From the very beginning the local government was beset with internal quarrels, such as that between Pedrarias and Balboa, and with external trouble, such as the revolution in Peru, and the attacks of the Indians and the cimarrones, as the escaped negro slaves were called. Among these was the rebellion against Pedrarias carried on in Nicaragua by Fernandez in 1526, and put down with a stern hand by the Governor. The civil war in Peru was felt in Panama by the taking of that city and further maltreatment of its inhabitants on two distinct occasions, 1545 and 1546. An uprising of Spaniards from Nicaragua under the Contreras brothers. in 1550 resulted in the capture of the city and the maltreatment of the inhabitants. It will be seen from this that nothing but a military government would have been possible in a country that, inside of fifty years, had on its hands three well developed revolutions against the royal authority, in addition to the usual troubles with the aborigines.

One of the original ideas of colonization was to divide the conquered country into large estates and assign to each

lord of the manor a certain number of slaves. Indian Slaves This idea was not new, but only an application Liberated. of the plan of conquest carried out in Europe.

It is probable that the Indians of Panama were in no worse fortune under their Spanish masters than the Saxons in England were during the early years of the Norman occupation. Inevitably the practice led to grave abuses, and at an early date, thanks to the efforts of missionaries, laws were passed forbidding the abuse of slaves. These laws were not obeyed, however, and at the instance of Las Casas (the strongest and noblest figure in American colonial history) the King in 1549 decreed the freedom of the Indian slaves. Those of Panama were set at liberty and given lands for their own cultivation. The slaves from Venezuela were

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given the island of Otoque, the Nicaraguans the mainland near Chame, and the remainder island of Taboga. In each settlement a church was erected and tools were distributed for farming.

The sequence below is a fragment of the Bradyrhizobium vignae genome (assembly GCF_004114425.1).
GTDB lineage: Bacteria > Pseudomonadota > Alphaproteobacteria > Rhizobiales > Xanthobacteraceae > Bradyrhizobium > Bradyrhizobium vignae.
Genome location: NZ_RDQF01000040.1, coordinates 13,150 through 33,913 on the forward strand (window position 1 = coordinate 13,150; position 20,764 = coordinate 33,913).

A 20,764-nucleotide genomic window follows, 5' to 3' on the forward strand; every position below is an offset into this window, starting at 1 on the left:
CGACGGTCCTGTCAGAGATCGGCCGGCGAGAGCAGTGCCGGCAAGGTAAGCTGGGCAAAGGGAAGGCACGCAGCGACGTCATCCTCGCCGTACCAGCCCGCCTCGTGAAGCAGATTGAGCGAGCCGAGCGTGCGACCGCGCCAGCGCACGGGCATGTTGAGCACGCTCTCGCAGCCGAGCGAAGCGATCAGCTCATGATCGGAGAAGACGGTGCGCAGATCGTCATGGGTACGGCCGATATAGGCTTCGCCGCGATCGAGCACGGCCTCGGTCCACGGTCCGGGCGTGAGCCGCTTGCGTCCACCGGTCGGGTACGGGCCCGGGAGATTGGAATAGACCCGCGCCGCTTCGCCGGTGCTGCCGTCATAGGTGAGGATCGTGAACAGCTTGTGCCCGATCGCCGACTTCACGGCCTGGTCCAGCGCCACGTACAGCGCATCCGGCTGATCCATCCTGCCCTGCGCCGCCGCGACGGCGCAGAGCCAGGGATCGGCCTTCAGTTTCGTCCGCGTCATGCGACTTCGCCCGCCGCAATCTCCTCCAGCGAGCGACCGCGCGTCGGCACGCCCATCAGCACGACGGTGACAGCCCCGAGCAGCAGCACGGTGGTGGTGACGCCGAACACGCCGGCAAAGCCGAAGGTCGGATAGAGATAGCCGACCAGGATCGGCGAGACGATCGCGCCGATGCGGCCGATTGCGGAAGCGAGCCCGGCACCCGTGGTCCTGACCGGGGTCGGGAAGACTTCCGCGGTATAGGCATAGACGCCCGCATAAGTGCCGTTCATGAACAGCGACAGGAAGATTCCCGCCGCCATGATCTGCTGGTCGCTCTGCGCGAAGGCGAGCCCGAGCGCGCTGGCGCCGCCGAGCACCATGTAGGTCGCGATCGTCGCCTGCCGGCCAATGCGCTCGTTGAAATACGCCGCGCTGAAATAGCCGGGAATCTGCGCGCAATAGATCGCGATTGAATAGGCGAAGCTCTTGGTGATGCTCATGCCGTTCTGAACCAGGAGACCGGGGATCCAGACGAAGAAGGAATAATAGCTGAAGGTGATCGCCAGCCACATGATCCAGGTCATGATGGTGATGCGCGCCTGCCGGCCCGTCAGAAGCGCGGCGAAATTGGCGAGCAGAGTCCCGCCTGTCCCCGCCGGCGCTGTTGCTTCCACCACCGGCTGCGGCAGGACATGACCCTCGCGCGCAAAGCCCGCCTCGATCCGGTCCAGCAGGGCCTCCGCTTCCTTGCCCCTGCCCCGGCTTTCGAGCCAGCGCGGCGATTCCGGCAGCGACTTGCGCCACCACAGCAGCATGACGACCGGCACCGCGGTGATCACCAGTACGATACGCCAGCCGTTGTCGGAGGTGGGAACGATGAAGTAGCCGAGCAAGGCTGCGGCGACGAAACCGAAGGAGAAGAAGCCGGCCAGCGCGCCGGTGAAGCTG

One of the means taken to alleviate the condition of the Indian slaves was the importation of negroes from Guinea.

Sosa and Arce say that negroes had been Negro Slaves. brought to the isthmus in the earliest days

as body servants, and that before the founding of Panama there were a number of them working in the fields and mines. From time to time these slaves would escape into the interior of the country, and by the middle of the 16th century they had formed little bands that waylaid pack-trains, and made incursions into the isolated settlements. They mixed with the Indians, and increased rapidly in numbers. Throughout the subsequent history of the new country they are known as “Cimarrones.” By their help pirates and contrabandists harassed the isthmus. They were a large factor in the abandonment of Panama as the great trade route.

In spite of all its trouble the city was growing, because there was wealth in Peru and in Panama, and adventurers

or pioneers braved the dangers of the new Growth of country, its diseases, and the turbulent semiPanama. camp life for the sake of money. Before 1550

the cathedral in the old city had been built, a wooden structure, and the foundations had been laid of the Church of Our Mother of Mercy. The city had about 3,000 free inhabitants, and there were 2,000 more in Nombre de Dios and the surrounding outposts.

Period of the Great Trade (1550-1750.) In this period came the rise and decline of Panama's trade. There were three main causes for the decline-Spain's own decadence, the attacks of English and French on the commerce of the Indies, and Panama's inability to turn to internal development, as the trans-isthmian trade decreased.

It was only by chance that Spain became the first great 'colonizing nation. She was not prepared for the work,

and did not learn. The wealth of Peru and External Mexico was used in waging wars for the supAffairs. pression

of political and religious inde

pendence, wars against France and England, in which she had nothing to gain and in reality did lose